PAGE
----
As is the case for Mr Joyce’s economy.  The high level indicators might look good.  GDP is growing, there is lots of activity in tourism and construction.  Some people are doing very well indeed.

However below those high level indicators, under the bonnet of the economy, there are issues that paint a different picture.  GDP per person, described once by Bill English as being what matters most for higher living standards has not got above 1% in the last few years, and actually went backwards in the last quarter. 45% of New Zealanders did not get a pay rise last year and 67% got less than inflation – meaning their wages did not catch-up with the cost of living. The number of people unemployed for more than six months has trebled. 

Our economy is being propped up by population growth and housing speculation.  The National government has created a massive infrastructure deficit by its failure to invest in the housing and the transport links that have been needed.  

And then there are the social deficits that have been created under National.  You all know the list.  We are about to face another winter with forty thousand New Zealanders homeless - living in cars or garages or overcrowded houses.   

I still cannot get out of my head the story of TA, an eleven year old girl who was looked after by Te Puea Marae last year.  She was living in a van with her other six family members.  She was trying to do her homework by torch light.

Delegates, New Zealand is not at its best if there are children doing their homework by torchlight in a van.  

Mr English and Mr Joyce, hear this- you cannot raise a family in a car.  It is time to stop and re-assert our values as a nation that every child deserves the security and opportunity to achieve their dreams. 

You will hear a lot in the coming Budget from the National Party about social investment. A more classic piece of double speak you could not find.  

I mean, who could oppose what Bill English has called using the best data available to intervene early to help the most at risk people lead better lives and become more independent?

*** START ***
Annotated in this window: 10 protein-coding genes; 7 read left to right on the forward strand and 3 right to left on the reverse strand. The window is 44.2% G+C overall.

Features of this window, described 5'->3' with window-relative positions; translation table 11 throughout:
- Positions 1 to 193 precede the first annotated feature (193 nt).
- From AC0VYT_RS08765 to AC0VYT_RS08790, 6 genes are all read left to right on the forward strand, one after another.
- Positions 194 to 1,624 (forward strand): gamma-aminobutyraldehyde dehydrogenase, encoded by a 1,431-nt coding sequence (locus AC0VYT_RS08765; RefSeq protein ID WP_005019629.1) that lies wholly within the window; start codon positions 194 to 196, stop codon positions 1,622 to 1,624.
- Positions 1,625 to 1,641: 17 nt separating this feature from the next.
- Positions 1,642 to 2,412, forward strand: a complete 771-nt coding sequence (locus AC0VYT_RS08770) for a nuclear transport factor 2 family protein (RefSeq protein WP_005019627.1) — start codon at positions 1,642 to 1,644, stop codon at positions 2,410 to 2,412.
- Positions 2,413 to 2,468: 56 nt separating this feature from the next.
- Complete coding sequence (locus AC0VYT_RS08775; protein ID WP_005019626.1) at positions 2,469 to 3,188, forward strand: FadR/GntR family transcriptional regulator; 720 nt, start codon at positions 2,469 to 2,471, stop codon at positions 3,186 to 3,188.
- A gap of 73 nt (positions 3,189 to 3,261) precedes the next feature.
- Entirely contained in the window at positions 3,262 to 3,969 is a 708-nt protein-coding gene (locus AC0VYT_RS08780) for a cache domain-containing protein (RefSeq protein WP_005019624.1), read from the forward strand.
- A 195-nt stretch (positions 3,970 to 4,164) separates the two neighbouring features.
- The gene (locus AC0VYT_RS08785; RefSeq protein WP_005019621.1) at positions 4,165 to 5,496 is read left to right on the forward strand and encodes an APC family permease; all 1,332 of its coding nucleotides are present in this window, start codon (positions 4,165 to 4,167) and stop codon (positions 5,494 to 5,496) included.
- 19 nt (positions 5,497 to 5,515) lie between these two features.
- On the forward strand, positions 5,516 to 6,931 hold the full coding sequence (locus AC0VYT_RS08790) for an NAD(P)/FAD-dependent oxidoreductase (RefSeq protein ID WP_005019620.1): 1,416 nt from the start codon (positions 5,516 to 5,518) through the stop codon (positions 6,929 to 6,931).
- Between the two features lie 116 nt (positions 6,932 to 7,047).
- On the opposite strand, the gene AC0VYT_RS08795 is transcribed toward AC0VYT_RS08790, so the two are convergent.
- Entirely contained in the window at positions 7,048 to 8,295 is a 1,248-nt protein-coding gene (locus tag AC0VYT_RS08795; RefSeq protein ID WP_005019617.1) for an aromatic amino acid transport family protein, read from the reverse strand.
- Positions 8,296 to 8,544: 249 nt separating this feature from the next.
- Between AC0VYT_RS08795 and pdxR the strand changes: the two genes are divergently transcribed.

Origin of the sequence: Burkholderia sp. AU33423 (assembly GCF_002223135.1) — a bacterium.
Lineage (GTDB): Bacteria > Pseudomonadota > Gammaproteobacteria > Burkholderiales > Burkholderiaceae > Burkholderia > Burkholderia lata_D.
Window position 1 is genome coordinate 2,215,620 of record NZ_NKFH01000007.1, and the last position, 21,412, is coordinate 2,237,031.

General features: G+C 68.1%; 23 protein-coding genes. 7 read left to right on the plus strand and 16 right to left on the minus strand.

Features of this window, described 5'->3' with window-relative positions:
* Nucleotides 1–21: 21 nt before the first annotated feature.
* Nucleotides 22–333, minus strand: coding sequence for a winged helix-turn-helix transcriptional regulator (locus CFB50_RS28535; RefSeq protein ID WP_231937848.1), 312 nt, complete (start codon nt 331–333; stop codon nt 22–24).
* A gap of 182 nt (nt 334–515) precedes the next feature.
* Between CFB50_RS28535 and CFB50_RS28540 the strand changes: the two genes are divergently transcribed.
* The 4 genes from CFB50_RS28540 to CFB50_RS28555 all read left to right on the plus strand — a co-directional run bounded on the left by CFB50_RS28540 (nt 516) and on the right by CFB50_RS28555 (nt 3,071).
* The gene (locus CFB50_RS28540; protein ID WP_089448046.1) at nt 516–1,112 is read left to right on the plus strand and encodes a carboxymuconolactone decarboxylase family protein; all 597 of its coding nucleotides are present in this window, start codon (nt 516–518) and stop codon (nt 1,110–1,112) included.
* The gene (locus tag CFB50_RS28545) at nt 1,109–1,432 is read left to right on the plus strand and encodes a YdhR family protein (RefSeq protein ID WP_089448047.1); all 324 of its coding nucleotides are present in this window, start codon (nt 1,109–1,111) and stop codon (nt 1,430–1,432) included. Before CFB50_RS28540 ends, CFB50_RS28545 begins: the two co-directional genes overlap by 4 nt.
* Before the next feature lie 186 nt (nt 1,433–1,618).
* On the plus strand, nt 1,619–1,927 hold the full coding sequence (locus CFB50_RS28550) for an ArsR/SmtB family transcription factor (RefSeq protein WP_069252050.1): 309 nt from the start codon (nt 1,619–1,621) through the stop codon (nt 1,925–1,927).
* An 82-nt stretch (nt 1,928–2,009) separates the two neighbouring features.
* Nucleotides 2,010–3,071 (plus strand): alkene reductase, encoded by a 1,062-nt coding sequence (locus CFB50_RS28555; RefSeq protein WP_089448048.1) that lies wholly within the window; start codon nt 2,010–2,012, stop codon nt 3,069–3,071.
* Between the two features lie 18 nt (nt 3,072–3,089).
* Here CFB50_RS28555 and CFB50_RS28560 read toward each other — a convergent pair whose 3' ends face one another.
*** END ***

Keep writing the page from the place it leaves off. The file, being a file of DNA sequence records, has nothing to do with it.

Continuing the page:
Actually if that is all it is then we could congratulate the National Party on finally having caught up with what Labour has been saying for a century. 

But its not. Because you cannot trust National when it comes to getting it right on social issues.

And here’s why.  Because for them it is always money before people. And Bill English gave it away in his pre-Budget speech. Straight after he gave that motherhood and apple pie definition for social investment he said “and when they have better lives, we save on public services”.

Therein lies the rub.  National’s Social Investment isn’t about investing in people.  It is about reducing what the government sees as liabilities on their balance sheet.  It is a cloak for the old National Party agenda- cutting funding, privatisation and individualism. 

The kind of social investment I believe in is about investing to create a better society for us all.  Investing in strong communities and improving people’s lives.

It is not about reducing people’s complex and intertwined lives to a single data point, target or indicator.  It’s not talking about people as customers and clients. Our job as politicians is not to be some kind of political actuary, seeing numbers not people. 

You know hearing Bill English talk about delivering social services you get the feeling he is a bit annoyed he can’t do to people what he has done to our other assets- sell them off.

Of course data is useful for determining policy.  Of course early intervention is the best way to head off problems down the track.  Of course government agencies should work together better.  None of that is up for debate, and none of that is new.

This is just National finding another form of words to reduce real people to numbers, to focus on the individuals in isolation rather than the community as a whole and to narrowly target support and spending. 

We cannot and will not support it. 

So, let’s be clear about real social investment.  Labour’s investment means putting people first.   It means focusing on improving people’s lives, strengthening the community that they live in so that everyone has security and opportunity. 

And that is the difference between Labour and National. They know the cost of everything and the value of nothing.  We believe in valuing each and every one of our people and the contribution that they can make.

That is when New Zealand is at its best. When we have an economy that is managed responsibly and with people at its centre.  When we do not set our people against each other, but give them a reason to believe in each other.

We have so much to be proud of in our country.  We are a prosperous and wealthy nation.  The challenge for the next government is to give everyone a chance to share in that prosperity. Only Labour can meet that challenge.

The challenge for the next Minister of Finance is to properly move our economy into the 21st century. To focus on lifting our productivity; building a Future of Work with sustainable, high paid jobs and delivering security and opportunity so every New Zealander gets to make choices about the lives for them and their families.  I am up for meeting that challenge.

With your help, we will get New Zealand at its best. A fresh approach.  An economy with a purpose. A fair share for all in prosperity.  That is the Labour way.

Thank you.